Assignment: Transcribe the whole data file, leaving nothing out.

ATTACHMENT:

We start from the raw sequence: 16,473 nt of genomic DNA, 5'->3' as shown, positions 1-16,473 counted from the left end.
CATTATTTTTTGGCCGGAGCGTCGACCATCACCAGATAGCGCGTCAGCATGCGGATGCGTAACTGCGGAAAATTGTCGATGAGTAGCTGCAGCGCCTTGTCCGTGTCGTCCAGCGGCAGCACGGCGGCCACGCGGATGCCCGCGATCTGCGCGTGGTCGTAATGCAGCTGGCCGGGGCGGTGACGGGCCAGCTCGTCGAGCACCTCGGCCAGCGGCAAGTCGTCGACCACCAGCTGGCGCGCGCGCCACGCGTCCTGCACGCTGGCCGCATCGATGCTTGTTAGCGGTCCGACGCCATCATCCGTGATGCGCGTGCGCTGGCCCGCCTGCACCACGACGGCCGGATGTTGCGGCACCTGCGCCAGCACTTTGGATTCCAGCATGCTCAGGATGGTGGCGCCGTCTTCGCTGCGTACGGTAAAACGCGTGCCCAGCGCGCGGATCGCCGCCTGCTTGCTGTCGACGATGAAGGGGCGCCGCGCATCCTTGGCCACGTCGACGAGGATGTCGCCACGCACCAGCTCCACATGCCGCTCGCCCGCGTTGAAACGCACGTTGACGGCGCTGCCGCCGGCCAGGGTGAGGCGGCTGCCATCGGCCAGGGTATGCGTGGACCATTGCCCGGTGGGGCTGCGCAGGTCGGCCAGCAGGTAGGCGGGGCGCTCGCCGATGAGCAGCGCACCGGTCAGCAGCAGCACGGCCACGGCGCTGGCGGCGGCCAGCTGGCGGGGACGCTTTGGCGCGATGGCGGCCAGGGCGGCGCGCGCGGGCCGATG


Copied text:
We start from the raw sequence: 16,473 nt of genomic DNA, 5'->3' as shown, positions 1-16,473 counted from the left end.
CATTATTTTTTGGCCGGAGCGTCGACCATCACCAGATAGCGCGTCAGCATGCGGATGCGTAACTGCGGAAAATTGTCGATGAGTAGCTGCAGCGCCTTGTCCGTGTCGTCCAGCGGCAGCACGGCGGCCACGCGGATGCCCGCGATCTGCGCGTGGTCGTAATGCAGCTGGCCGGGGCGGTGACGGGCCAGCTCGTCGAGCACCTCGGCCAGCGGCAAGTCGTCGACCACCAGCTGGCGCGCGCGCCACGCGTCCTGCACGCTGGCCGCATCGATGCTTGTTAGCGGTCCGACGCCATCATCCGTGATGCGCGTGCGCTGGCCCGCCTGCACCACGACGGCCGGATGTTGCGGCACCTGCGCCAGCACTTTGGATTCCAGCATGCTCAGGATGGTGGCGCCGTCTTCGCTGCGTACGGTAAAACGCGTGCCCAGCGCGCGGATCGCCGCCTGCTTGCTGTCGACGATGAAGGGGCGCCGCGCATCCTTGGCCACGTCGACGAGGATGTCGCCACGCACCAGCTCCACATGCCGCTCGCCCGCGTTGAAACGCACGTTGACGGCGCTGCCGCCGGCCAGGGTGAGGCGGCTGCCATCGGCCAGGGTATGCGTGGACCATTGCCCGGTGGGGCTGCGCAGGTCGGCCAGCAGGTAGGCGGGGCGCTCGCCGATGAGCAGCGCACCGGTCAGCAGCAGCACGGCCACGGCGCTGGCGGCGGCCAGCTGGCGGGGACGCTTTGGCGCGATGGCGGCCAGGGCGGCGCGCGCGGGCCGATG